The effect of graded hypothermia on hypoxic-ischemic brain damage: a neuropathologic study in the neonatal rat.
To investigate the relationship between neuropathologic damage and cerebral metabolic alterations during hypothermia in the neonatal animal, 7 day old Sprague-Dawley rats were subjected to unilateral common carotid artery ligation and hypoxia at 37 degrees C, 29 degrees C, and 21 degrees C. At 37 degrees C, animals had extensive infarction of tectum and ipsilateral cerebral hemisphere, and marked depletion of brain ATP. At 29 degrees C, there was no significant change in brain ATP; neuropathologic damage was limited to a few areas of necrosis in the deeper layers of cerebral cortex. No histologic injury was seen in the 21 degrees C group of rats. Profound hypothermia may prevent cerebral edema and visible neuropathologic damage associated with hypoxic-ischemic injury by decreasing cerebral metabolic demands. Moderate hypothermia confers a partial, but incomplete degree of protection; whereas during normothermia, the full extent of hypoxicischemic injury is manifest.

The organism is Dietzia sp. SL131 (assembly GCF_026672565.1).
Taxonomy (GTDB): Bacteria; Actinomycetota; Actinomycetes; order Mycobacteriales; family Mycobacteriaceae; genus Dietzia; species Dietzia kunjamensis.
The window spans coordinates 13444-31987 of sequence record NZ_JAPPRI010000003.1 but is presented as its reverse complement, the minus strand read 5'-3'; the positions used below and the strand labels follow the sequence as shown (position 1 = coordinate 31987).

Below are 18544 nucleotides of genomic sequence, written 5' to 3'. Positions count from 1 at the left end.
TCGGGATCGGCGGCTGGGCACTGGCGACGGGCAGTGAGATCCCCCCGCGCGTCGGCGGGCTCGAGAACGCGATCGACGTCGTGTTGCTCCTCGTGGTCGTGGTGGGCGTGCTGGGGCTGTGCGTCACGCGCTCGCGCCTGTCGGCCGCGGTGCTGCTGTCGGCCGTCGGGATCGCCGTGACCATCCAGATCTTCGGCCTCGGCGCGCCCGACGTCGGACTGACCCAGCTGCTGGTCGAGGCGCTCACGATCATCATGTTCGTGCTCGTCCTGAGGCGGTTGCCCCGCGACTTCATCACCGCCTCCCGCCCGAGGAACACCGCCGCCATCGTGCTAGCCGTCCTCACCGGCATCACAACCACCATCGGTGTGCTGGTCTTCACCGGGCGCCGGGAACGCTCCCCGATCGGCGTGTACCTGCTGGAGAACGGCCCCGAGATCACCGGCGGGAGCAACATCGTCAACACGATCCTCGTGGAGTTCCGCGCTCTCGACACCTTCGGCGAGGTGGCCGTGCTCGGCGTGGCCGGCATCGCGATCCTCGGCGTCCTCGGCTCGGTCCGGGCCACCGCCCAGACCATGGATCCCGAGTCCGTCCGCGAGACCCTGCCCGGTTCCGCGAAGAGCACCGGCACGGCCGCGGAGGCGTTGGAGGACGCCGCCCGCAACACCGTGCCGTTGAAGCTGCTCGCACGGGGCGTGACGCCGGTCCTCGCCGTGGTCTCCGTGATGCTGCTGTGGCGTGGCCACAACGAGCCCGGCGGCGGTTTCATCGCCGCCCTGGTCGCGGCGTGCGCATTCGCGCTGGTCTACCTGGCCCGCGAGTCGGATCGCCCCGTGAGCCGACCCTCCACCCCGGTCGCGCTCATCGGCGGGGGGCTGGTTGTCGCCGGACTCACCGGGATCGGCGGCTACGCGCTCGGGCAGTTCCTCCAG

- Copyright © 1983 by American Heart Association